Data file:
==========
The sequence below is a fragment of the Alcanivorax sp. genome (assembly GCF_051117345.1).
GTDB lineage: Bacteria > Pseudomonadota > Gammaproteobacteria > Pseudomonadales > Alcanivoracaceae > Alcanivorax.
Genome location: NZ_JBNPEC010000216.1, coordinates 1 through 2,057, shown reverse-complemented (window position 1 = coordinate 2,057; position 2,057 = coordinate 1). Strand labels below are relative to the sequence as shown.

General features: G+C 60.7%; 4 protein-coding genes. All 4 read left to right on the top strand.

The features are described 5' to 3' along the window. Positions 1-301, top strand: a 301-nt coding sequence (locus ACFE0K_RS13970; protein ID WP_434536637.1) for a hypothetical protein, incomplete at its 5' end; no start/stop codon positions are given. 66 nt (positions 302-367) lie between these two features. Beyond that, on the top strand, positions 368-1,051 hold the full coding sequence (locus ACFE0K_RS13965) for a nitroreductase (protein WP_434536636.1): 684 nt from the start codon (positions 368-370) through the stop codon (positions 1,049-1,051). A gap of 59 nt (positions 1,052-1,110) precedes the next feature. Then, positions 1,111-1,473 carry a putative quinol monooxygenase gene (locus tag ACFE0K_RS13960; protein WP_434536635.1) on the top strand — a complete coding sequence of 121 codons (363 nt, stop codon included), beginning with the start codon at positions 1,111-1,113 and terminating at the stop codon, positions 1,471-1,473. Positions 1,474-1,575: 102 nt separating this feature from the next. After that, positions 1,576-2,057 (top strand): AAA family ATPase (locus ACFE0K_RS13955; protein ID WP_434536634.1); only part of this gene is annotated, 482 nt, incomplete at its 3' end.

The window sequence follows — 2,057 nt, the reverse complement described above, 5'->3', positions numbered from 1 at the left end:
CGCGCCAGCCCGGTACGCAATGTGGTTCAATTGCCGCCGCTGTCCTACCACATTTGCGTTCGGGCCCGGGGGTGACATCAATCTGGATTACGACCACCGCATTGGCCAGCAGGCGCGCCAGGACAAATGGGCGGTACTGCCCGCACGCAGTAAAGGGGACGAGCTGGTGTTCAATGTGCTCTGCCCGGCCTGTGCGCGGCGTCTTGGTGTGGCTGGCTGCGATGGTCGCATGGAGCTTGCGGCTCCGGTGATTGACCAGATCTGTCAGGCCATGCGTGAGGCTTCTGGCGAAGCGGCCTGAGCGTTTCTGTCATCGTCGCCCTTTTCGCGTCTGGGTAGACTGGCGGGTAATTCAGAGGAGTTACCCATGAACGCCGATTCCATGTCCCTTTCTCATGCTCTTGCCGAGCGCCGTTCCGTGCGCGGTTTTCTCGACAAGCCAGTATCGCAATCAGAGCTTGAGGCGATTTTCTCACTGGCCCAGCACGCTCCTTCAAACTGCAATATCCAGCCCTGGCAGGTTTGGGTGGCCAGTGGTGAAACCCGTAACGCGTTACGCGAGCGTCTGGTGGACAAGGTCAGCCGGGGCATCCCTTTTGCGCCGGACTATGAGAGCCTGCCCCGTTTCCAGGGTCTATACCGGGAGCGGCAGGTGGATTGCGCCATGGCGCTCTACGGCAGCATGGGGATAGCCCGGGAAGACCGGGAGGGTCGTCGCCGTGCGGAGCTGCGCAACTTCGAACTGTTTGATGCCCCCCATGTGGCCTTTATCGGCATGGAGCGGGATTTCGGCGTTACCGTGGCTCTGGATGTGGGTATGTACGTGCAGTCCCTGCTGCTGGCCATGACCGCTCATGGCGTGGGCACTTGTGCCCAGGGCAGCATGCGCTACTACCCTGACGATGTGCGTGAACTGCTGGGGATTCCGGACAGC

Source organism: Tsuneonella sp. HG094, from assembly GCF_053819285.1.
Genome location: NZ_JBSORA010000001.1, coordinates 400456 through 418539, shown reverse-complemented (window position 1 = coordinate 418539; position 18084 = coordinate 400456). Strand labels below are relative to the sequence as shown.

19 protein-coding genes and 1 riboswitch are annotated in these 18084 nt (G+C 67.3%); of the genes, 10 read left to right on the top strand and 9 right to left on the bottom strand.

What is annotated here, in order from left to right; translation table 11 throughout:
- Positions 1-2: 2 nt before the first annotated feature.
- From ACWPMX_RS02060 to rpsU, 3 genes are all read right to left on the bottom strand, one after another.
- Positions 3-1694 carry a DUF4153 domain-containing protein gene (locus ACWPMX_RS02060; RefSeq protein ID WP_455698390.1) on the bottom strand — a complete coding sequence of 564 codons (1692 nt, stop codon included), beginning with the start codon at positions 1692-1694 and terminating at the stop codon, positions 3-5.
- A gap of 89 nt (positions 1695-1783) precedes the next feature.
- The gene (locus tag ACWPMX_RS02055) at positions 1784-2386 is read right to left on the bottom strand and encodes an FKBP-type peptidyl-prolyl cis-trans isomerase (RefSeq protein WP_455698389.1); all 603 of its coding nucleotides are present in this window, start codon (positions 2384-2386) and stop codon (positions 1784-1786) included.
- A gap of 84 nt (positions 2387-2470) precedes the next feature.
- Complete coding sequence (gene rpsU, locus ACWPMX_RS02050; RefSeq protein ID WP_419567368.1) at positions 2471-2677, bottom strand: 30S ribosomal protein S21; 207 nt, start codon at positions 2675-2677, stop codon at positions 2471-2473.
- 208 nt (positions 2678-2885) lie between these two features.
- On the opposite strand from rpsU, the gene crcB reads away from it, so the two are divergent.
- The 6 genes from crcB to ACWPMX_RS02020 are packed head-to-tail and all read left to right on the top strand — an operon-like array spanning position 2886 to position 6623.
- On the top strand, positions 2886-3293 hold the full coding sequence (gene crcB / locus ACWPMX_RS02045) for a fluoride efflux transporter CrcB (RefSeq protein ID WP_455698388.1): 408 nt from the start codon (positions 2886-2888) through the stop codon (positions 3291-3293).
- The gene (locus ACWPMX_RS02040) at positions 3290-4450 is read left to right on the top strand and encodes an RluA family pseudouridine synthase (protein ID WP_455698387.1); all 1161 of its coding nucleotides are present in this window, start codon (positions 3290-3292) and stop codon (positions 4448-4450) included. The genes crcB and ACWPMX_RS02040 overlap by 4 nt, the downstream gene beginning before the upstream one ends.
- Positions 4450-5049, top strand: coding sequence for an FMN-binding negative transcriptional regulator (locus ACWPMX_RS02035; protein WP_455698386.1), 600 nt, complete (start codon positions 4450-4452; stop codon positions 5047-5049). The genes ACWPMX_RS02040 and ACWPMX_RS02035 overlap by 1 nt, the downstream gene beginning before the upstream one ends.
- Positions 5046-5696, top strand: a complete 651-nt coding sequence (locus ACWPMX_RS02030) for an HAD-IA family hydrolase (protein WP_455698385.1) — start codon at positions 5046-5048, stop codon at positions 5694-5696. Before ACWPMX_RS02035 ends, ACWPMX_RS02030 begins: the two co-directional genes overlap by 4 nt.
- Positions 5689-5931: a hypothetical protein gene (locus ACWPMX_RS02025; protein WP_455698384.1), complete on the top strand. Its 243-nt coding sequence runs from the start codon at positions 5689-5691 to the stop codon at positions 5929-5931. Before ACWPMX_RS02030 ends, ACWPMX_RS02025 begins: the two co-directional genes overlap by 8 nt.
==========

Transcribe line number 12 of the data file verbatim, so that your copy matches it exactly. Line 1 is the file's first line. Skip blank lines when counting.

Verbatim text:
- Positions 1-2: 2 nt before the first annotated feature.